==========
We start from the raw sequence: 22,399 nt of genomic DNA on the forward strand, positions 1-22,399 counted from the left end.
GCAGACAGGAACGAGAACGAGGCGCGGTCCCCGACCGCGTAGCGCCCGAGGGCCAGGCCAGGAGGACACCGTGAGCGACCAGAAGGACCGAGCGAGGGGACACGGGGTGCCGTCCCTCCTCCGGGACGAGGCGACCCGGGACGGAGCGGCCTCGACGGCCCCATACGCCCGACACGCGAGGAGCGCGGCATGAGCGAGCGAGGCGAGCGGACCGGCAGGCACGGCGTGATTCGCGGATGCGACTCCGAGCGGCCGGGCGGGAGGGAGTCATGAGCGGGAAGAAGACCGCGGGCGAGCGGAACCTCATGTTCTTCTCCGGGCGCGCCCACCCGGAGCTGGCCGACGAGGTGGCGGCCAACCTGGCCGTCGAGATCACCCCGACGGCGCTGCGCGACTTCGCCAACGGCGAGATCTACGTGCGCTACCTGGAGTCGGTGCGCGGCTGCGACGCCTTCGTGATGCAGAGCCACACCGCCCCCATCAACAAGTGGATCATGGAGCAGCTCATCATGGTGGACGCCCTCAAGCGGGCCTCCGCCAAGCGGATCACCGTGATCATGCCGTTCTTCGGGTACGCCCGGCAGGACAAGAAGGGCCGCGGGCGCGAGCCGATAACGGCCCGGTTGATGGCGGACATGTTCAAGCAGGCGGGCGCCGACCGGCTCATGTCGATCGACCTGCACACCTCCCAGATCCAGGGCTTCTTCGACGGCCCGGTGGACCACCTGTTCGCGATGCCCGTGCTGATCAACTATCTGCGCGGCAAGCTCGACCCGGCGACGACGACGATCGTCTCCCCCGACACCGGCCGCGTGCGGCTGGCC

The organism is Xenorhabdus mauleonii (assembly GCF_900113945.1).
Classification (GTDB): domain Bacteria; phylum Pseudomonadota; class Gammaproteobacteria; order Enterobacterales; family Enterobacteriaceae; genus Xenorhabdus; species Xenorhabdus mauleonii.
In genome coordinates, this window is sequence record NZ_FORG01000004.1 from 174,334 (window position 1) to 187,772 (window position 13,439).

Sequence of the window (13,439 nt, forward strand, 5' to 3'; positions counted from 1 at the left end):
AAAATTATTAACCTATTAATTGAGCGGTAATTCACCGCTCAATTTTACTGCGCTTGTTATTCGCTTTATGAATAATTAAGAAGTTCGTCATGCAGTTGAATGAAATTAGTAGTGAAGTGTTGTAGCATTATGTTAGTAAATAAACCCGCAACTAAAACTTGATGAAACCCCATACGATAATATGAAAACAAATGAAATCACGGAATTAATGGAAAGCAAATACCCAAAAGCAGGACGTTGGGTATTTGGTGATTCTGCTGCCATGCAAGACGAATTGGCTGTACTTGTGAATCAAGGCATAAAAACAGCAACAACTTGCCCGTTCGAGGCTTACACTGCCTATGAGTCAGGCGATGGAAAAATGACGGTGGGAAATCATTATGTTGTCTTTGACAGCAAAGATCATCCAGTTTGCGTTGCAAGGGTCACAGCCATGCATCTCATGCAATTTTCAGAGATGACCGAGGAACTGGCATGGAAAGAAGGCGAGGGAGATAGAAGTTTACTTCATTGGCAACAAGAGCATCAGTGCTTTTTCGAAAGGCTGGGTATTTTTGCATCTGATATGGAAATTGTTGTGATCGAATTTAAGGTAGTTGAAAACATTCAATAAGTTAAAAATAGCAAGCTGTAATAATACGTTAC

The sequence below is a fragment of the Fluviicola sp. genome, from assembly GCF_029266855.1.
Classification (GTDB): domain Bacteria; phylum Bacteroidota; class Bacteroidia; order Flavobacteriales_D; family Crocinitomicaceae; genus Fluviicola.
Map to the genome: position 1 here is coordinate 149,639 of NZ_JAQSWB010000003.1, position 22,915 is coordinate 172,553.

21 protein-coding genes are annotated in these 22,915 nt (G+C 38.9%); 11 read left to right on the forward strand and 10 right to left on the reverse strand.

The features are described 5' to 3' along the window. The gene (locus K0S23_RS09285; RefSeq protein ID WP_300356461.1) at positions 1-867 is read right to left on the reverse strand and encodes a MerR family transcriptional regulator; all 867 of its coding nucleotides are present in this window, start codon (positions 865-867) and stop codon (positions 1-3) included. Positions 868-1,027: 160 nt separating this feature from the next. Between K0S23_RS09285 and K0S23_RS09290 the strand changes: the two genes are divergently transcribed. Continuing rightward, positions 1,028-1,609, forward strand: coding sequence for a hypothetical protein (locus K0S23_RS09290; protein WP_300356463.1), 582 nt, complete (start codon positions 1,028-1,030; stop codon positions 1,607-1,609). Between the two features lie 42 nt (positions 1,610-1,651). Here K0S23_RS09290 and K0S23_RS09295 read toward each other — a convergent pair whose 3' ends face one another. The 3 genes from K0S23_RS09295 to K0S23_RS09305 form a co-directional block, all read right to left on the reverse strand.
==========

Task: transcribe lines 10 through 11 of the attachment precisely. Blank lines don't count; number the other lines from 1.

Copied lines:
Map to the genome: position 1 here is coordinate 149,639 of NZ_JAQSWB010000003.1, position 22,915 is coordinate 172,553.

21 protein-coding genes are annotated in these 22,915 nt (G+C 38.9%); 11 read left to right on the forward strand and 10 right to left on the reverse strand.